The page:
Jonas Thinggaard, Associate Director for Digital Health at Novo Nordisk in the United States, helped sow the seeds for digital health within the organization and now, as he describes it, “is working on the next important piece of the puzzle in the U.S.”
After significant time spent making a case for digital health and the forming the different partnerships and initiatives to move it forward, notably with the California based start-up, Glooko and IBM Watson Health, Jonas can say with confidence that the digital health movement is maturing swiftly within the company.
There’s been a tremendous excitement building, he explains. “Novo Nordisk has come to see digital health as a fundamental component, moving toward the future, for providing amazing opportunities to people with diabetes and obesity,” says Jonas, “and this has all been over the course of, what by Novo Nordisk terms, is the blink of an eye,” he explains.
But what is digital health? While Jonas holds there are many definitions, at Novo Nordisk, he explains, the focus has been on “digital solutions that improve or support patients in managing their treatment.” It’s not just about building something new, but about utilizing what is already out there in abundance. Jonas describes it as a new era of technological advancement, fueled by data and generating insights in increasingly clever ways. “If we start utilizing the technologies, mechanisms and offerings already out there, enhanced with new innovation on the horizon,” he explains, “we can change the world.”
“It’s not a Novo Nordisk thing, it’s a society thing,” he adds.
Just when he thought the hard work was done and the dust would settle a bit, Jonas was offered the chance to continue the journey by focusing on the momentum overseas. “Now my focus is on supporting the establishment of digital health within the US organization, with a keen mission to drive innovation and develop the market footprint.” This, of course, comes with challenges, he explains, but also an abundance of unique opportunities. For Jonas, success is all about identifying what drives meaningful impact. He argues this means thinking digital health, healthcare systems, but moreover, how people live their lives.
Jonas started in Novo Nordisk in 2013 through the Global Graduate Programme on the Business IT track. As he explains it, “I got offered a positon and jumped on it.” While he doesn’t consider himself a natural fit for pharma, the mission, value proposition and ultimately the ownership structure of the company drew him in. “Our fundamental ownership is anchored with a foundation that gives back to society,” he explains. “That is quite inspirational.” Beyond this, though, “Novo Nordisk lives its values, which creates a special company culture, one that I am proud to have developed in.” Ultimately, Jonas was hired directly from the graduate programme and was shorty after put to work on Novo Nordisk’s digital health efforts, working closely with senior leadership.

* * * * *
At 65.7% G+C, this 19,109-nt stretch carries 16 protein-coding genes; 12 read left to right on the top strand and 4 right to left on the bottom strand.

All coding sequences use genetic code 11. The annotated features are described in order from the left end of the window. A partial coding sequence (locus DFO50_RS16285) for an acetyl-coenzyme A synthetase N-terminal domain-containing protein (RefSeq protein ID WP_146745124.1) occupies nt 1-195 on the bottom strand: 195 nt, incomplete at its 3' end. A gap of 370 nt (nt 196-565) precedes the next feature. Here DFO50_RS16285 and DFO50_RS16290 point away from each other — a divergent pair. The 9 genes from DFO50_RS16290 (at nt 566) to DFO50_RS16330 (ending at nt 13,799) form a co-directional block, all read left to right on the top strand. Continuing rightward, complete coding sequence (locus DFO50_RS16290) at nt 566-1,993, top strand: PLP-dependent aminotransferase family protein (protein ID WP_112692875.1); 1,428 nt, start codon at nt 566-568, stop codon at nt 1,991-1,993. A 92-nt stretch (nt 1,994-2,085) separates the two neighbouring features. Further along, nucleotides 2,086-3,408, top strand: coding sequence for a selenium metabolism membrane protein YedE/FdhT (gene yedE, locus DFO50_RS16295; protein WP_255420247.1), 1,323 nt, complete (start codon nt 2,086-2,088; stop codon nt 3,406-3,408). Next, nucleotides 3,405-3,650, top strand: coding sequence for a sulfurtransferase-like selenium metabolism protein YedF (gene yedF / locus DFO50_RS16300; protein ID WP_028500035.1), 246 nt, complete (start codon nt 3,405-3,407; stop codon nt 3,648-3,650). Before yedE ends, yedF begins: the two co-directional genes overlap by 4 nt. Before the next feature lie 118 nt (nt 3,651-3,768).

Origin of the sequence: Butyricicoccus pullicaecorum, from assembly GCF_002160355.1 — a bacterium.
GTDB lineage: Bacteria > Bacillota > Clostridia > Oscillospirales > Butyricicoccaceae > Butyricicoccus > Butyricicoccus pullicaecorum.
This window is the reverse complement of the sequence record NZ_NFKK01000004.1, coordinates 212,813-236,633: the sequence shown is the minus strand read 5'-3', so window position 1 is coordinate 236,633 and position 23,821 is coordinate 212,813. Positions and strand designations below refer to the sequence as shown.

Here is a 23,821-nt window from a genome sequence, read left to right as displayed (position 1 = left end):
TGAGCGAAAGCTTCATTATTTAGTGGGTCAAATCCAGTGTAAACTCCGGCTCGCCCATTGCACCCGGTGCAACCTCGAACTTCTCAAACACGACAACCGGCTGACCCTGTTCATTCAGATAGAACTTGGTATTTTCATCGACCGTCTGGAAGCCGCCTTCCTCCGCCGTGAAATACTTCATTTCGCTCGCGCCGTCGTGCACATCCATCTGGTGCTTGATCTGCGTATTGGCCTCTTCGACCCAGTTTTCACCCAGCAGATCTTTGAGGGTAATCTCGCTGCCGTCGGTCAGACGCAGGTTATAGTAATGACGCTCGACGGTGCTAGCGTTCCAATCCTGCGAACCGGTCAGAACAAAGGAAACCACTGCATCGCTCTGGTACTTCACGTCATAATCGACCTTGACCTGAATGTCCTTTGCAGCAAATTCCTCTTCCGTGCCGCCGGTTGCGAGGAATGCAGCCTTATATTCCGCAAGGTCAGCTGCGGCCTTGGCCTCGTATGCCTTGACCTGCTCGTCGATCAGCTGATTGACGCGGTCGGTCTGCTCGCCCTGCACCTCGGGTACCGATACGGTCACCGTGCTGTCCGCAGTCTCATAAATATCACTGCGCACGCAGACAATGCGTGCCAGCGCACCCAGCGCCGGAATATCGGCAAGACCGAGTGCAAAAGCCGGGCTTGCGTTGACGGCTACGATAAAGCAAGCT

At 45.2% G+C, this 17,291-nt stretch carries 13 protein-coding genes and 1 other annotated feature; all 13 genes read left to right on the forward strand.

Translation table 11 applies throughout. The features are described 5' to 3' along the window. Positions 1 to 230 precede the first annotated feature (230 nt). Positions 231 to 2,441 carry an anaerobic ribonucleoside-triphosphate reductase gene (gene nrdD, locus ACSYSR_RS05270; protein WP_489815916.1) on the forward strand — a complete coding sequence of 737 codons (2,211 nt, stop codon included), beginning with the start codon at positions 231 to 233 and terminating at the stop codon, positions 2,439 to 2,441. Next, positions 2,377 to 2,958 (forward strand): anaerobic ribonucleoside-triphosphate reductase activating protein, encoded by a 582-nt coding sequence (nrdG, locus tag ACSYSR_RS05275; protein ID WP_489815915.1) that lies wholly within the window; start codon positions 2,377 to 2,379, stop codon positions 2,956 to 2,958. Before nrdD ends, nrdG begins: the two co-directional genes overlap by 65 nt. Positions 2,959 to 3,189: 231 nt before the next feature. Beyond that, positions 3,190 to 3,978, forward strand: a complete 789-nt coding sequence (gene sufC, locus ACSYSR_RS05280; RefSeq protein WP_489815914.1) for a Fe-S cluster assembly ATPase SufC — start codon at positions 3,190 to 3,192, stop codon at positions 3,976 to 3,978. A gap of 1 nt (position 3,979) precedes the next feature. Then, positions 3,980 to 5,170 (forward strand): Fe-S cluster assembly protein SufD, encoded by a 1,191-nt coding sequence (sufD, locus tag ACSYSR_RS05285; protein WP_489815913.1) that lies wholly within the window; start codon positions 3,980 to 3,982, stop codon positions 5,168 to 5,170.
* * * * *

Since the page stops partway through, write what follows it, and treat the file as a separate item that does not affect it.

Jonas explains that what is truly exciting about digital health, in addition to the opportunities it affords, is the organizational change it demands to succeed. Digital health will change Novo Nordisk, Jonas is sure of it. Though, as he reflects, “change is not a new phenomenon to our more than 90-year- old leading pharmaceutical company.” Openness to change, he explains, is something he’s felt continuously while pushing for digital health. As he describes it, he never felt anyone adamantly against the work that was being done and he never felt dissuaded from pushing forward. “I’ve only ever had the feeling ‘ok we need to put more skin in the game in order to get there.’”
This openness, Jonas explains, is essential, but not always easy. “We are so good at developing innovative pharmaceutical products, I would say better than anyone else in the world. We’ve built our entire machine around that and it’s not a small machine,” explains Jonas. “That machine, however, was not built for short end-to-end development cycles.”
As Jonas holds, though, “Now is the time to pursue digital health. Patient digital innovation groups have been popping up seemingly overnight and non-healthcare players are aggressively entering the domain along with massive investments from industry players”. Moving toward digital health, Jonas explains, is a global trend. While the movement is comparable to the digitalization that other industries have gone through over the last decades, he explains, digital health is unique because at the end of the day, it’s about the most precious thing in the world: people’s lives.